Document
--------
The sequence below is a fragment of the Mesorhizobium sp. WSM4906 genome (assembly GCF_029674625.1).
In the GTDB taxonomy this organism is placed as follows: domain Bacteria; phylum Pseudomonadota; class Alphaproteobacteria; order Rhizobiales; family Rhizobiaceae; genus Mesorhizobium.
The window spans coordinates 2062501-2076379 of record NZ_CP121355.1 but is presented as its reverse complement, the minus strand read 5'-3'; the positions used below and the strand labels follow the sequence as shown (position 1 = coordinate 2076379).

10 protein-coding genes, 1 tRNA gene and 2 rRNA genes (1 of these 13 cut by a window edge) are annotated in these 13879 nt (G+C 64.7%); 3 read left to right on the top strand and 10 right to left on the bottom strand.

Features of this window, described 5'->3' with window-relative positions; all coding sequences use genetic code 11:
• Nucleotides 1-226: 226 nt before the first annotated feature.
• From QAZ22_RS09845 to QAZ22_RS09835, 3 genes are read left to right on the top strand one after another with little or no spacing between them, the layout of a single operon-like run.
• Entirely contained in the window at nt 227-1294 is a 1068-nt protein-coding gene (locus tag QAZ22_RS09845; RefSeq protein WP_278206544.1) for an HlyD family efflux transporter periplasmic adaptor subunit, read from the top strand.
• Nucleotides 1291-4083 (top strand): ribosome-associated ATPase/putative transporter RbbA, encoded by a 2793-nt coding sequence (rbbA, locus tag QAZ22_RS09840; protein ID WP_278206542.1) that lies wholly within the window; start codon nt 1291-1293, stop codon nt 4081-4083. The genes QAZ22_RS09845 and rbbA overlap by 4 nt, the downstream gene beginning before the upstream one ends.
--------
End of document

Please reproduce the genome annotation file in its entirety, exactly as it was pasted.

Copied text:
The sequence below is a fragment of the Mesorhizobium sp. WSM4906 genome (assembly GCF_029674625.1).
In the GTDB taxonomy this organism is placed as follows: domain Bacteria; phylum Pseudomonadota; class Alphaproteobacteria; order Rhizobiales; family Rhizobiaceae; genus Mesorhizobium.
The window spans coordinates 2062501-2076379 of record NZ_CP121355.1 but is presented as its reverse complement, the minus strand read 5'-3'; the positions used below and the strand labels follow the sequence as shown (position 1 = coordinate 2076379).

10 protein-coding genes, 1 tRNA gene and 2 rRNA genes (1 of these 13 cut by a window edge) are annotated in these 13879 nt (G+C 64.7%); 3 read left to right on the top strand and 10 right to left on the bottom strand.

Features of this window, described 5'->3' with window-relative positions; all coding sequences use genetic code 11:
• Nucleotides 1-226: 226 nt before the first annotated feature.
• From QAZ22_RS09845 to QAZ22_RS09835, 3 genes are read left to right on the top strand one after another with little or no spacing between them, the layout of a single operon-like run.
• Entirely contained in the window at nt 227-1294 is a 1068-nt protein-coding gene (locus tag QAZ22_RS09845; RefSeq protein WP_278206544.1) for an HlyD family efflux transporter periplasmic adaptor subunit, read from the top strand.
• Nucleotides 1291-4083 (top strand): ribosome-associated ATPase/putative transporter RbbA, encoded by a 2793-nt coding sequence (rbbA, locus tag QAZ22_RS09840; protein ID WP_278206542.1) that lies wholly within the window; start codon nt 1291-1293, stop codon nt 4081-4083. The genes QAZ22_RS09845 and rbbA overlap by 4 nt, the downstream gene beginning before the upstream one ends.